Do you ever get tired of being sexually objectified? Are people able to appreciate you for what’s on the “inside”?
Well, as I mentioned, it can be pretty stressful anytime I have a scene, photo shoot or club appearance and I feel like I’m not looking my best. That can get tiresome, but I don’t mind being objectified; it’s the nature of the job. I just want to make sure I’m good at my job. I do get tired of the vitriol that gets thrown my way. People can be so hateful, and there’s a lot of ignorance out there. I mean I knew this before getting into porn, but I guess I was a bit naïve in the sense I didn’t expect it to be as bad as it is sometimes. There is still a stigma attached to the sex industry, and those of us in the industry have to put up with a lot of prejudice and stereotypes. And, of course, there is the familiar stereotype that most pretty people are stupid, despite data to the contrary floating around out there.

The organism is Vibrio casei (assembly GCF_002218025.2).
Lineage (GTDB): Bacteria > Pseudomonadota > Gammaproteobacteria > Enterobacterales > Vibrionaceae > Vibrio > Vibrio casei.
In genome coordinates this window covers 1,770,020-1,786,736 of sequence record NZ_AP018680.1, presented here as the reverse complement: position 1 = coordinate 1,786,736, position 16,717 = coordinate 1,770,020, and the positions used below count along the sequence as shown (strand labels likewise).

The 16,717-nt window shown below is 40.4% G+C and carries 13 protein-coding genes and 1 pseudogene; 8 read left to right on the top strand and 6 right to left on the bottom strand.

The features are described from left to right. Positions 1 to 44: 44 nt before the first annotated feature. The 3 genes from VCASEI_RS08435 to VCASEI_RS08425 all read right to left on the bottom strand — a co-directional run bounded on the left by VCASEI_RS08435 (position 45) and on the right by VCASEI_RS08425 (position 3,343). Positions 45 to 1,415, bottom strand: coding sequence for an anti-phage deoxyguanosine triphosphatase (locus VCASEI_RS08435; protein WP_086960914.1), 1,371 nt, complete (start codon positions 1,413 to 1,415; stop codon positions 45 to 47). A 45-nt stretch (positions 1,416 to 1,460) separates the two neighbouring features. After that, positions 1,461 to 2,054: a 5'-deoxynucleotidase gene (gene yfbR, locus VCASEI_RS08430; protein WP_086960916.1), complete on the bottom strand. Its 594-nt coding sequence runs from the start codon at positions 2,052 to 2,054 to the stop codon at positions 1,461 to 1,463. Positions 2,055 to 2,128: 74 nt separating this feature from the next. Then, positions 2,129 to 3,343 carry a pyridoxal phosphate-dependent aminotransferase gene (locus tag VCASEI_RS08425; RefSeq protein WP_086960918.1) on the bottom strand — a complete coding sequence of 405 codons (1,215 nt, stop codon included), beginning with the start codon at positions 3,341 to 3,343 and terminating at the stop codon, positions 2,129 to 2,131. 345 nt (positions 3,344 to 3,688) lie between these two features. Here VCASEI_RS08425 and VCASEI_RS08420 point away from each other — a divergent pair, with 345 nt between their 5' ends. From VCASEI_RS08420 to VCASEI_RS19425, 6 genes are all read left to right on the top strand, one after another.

You seem pretty level-headed about it all. How do you not let it get it you?
One of the ways I deal with this is I’ve sort of taken it upon myself to use my life experiences and skills as a writer and a speaker to really reach out to the audience. For example, I have a BA in philosophy, and most people don’t think about it this way but there is a philosophical element to the sex industry and the role sex plays in our society. The philosophy of sex is a topic dating back to antiquity, beginning with philosophers such as Plato, Aristotle and St. Augustine up to contemporary philosophers such as Kant, Freud and Russell, and today’s notable philosophers of sex, such as Alan Soble and Judith Butler.

Some people don’t realize that porn stars don’t just pop up out of thin air without any background or personal history.